The Advantages of Reservoir Runner Electric Outboard Motors

The Advantages of Reservoir Runner Electric Outboard Motors Over Electric Inboard Motors

James M. Graham III

The operating efficiency of any boat is directly related to its weight; the lighter the weight, the better the performance. The speed of a boat is determined by its weight to power ratio, and a reduction in weight is the functional equivalent of increasing the motor power, but without the increase in electrical power usage that this would require.

The Reservoir Runner 500 is a six horsepower electric outboard motor that weighs less than 90 pounds, including the controls (but not including the batteries). A comparably powered inboard motor system weighs much more because a low RPM electric motor that may be direct coupled to a propeller shaft is physically larger and heavier than a motor that runs through a gearbox. (Outboard motors have reduction gears in the lower unit). A separate gearbox that would allow the use of a higher speed motor in an inboard installation weighs enough that it offsets the weight advantage of a high speed motor. The weight of the propeller shaft, shaft log, driveshaft, thrust bearing and propeller also add up to much more weight than the mechanism of an outboard motor, and in addition, a rudder mechanism is needed for steering.

The propeller and rudder on a boat with an inboard motor are fixed in position and are subject to damage if they contact the bottom or an obstruction. An outboard motor is designed to tip up if an obstruction is encountered while in operation, and may also be manually tipped up if the boat is to be beached or to traverse shallow water. The Reservoir Runner motors have a shallow water drive feature that allows them to be tipped up part way to run at low speed in shallow water. This gives the motor 5 inches more clearance over the bottom.

The overall efficiency of the propulsion system on a boat is also determined by the efficiency of the propeller itself, and how its design relates to the particular application. At low (displacement) boat speeds, the larger the diameter of a propeller, the greater will be its efficiency. Large diameter propellers must be turned at lower speeds, however, and also extend deeper below the boat and thus need deeper water for operation.

Reservoir Runner outboard motors achieve very high propeller efficiencies by using a Kort Nozzle or ducted propeller. The nozzle is a hydrodynamically shaped, cast aluminum, ring that surrounds the propeller and increases the volume and flow of water through it, much like a fan jet on an airliner. This results in an increase of thrust and efficiency of 50 to 60 percent, at boat speeds of from 0 to 12 knots, even without using a large propeller. Tugboats have used Kort Nozzles for over 50 years because of the fuel savings and increased towing power they afford.

A Kort Nozzle also surrounds and protects the propeller from damage and renders it safe around swimmers and wildlife.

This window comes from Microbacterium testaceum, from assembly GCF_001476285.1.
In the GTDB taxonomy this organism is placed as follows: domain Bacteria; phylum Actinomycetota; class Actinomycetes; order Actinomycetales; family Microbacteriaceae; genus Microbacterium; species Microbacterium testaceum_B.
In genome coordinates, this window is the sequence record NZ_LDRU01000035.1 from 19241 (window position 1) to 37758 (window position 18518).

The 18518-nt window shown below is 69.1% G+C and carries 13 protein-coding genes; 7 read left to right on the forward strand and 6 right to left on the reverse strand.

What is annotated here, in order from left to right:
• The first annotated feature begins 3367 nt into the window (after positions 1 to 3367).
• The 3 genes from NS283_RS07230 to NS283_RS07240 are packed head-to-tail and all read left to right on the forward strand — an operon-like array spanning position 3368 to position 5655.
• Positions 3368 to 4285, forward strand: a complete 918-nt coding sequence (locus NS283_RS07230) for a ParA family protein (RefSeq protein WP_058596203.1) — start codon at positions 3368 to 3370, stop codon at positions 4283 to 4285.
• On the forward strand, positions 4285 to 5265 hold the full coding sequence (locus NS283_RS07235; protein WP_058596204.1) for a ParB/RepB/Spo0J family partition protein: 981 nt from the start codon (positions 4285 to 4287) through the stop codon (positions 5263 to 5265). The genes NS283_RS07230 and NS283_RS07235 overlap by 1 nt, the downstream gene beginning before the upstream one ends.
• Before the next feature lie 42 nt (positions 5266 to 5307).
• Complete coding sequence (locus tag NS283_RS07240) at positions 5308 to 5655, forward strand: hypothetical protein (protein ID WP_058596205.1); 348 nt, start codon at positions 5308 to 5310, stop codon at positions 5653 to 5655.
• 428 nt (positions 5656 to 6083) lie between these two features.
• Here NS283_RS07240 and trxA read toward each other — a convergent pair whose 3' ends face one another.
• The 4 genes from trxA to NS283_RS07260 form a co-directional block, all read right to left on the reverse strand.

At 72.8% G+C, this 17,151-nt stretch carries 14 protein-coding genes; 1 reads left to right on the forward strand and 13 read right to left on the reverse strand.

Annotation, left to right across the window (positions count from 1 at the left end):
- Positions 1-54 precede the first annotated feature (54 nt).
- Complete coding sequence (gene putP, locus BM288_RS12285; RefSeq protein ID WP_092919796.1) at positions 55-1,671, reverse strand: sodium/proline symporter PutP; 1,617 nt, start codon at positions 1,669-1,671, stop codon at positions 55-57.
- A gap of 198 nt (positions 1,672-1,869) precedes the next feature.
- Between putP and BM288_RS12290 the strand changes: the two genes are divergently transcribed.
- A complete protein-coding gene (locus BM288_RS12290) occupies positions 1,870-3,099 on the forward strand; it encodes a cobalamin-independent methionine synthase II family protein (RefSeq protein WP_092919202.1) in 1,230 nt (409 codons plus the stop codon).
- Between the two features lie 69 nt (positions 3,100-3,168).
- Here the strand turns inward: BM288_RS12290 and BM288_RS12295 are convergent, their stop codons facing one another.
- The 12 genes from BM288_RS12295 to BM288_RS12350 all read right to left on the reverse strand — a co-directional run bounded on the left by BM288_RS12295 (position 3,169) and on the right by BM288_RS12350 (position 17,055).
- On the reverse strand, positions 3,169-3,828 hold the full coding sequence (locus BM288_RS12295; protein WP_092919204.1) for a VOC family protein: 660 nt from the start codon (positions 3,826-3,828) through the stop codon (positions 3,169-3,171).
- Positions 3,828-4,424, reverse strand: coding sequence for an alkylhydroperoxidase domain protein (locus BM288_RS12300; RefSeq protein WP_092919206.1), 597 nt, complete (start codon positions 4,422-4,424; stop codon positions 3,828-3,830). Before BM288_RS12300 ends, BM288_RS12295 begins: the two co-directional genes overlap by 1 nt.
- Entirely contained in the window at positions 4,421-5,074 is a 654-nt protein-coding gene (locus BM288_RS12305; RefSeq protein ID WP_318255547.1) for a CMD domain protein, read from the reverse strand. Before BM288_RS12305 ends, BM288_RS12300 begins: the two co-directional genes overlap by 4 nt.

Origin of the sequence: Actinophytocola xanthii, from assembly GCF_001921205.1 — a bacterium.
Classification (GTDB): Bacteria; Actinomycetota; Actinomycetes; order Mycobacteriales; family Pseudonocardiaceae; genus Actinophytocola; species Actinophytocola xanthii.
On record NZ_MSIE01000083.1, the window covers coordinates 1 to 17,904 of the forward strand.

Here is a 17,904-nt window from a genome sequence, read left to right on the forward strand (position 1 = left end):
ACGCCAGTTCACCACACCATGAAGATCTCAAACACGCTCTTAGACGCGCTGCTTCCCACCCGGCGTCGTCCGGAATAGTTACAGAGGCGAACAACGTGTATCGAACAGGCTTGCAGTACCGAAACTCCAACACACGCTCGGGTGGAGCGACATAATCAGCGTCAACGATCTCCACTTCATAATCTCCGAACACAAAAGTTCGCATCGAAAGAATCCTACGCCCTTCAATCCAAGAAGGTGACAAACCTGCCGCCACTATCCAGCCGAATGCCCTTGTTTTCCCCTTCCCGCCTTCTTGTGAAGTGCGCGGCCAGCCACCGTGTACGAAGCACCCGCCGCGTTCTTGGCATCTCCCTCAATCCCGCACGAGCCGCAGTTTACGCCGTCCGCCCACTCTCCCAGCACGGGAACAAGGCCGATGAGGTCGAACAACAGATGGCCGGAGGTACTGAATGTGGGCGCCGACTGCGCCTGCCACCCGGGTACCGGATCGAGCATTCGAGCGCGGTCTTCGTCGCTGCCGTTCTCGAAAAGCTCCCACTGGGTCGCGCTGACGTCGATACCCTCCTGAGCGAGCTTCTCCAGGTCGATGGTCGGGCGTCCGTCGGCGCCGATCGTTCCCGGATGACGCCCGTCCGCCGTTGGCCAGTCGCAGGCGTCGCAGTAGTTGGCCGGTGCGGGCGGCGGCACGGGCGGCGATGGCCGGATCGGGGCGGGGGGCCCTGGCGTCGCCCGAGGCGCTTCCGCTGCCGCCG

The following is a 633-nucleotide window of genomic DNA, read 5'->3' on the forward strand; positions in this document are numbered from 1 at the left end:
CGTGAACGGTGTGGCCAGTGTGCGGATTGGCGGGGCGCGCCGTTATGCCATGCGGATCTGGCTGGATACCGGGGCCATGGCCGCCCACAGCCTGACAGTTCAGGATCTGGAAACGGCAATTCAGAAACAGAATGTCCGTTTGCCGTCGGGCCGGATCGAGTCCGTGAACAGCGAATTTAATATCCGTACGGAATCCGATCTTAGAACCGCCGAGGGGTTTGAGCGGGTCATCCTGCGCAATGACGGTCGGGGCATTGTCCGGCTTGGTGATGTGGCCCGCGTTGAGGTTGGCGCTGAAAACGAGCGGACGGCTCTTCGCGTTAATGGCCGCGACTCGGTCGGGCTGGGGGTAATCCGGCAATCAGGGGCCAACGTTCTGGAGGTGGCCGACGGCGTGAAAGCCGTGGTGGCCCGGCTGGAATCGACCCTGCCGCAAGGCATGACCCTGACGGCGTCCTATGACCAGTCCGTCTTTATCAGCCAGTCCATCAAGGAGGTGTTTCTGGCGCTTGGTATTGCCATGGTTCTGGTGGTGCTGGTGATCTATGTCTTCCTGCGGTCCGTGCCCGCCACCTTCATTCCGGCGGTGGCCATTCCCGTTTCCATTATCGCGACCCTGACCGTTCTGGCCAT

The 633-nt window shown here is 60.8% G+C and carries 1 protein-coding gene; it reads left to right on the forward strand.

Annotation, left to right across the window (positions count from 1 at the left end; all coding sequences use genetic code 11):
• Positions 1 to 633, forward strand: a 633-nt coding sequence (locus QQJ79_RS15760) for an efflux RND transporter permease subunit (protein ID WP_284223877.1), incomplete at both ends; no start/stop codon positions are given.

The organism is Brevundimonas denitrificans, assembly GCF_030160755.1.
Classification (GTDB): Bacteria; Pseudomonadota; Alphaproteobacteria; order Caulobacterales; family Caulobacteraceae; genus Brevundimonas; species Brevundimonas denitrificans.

The control and maneuverability of a boat operating at low speed is also much better with an outboard motor. A boat with an inboard motor uses a rudder for steering, and a rudder needs water to be flowing against it to be able to push the stern of the boat around. An outboard, on the other hand, uses the thrust of the propeller for steering. At low boat speeds a quick pulse of power will "kick" the boat in the desired direction. The Kort Nozzle used on Reservoir Runner electric outboards provides even more steering control due to its directed stream of water; the turning radius of a boat with an outboard motor incorporating a Kort Nozzle is 20% smaller than one with an open propeller.

A final advantage of an outboard motor is its ease of installation and maintenance. An inboard motor must be incorporated into the design of a boat while an outboard motor is attached to a boat. This allows any boat with a suitable design to become an electric boat without major surgery.

An inboard installation is quite complex, requiring a precisely aligned propeller shaft with its bearings, struts, and shaft log through the hull of the boat. In addition, a rudder mechanism is required for steering.

An outboard installation, on the other hand, consists of merely attatching the motor to the stern of the boat. Steering may be done either with a tiller handle on the motor, or by attaching a standard steering mechanism to the motor and steering from a console. The ease of installation, with the elimination of potential hull leaks at the shaft log and rudder, makes an outboard motor a particularly attractive choise for the craftsman who wishes to build his own boat.

Maintenance on an inboard system requires working in/on the boat itself. A small boat often has a cramped engine compartment and adjustments and maintenance are awkward at best. In particular, the shaft log must be carefully maintained to prevent leaks. An outboard motor is fully ascessable and the only maintenance normally required is to change the lubricant in the gearcase. If any repairs need to be made, it is a simple matter to remove the motor from the boat so that the work can be done "on the bench" in the shop.

© 1996, James M. Graham III

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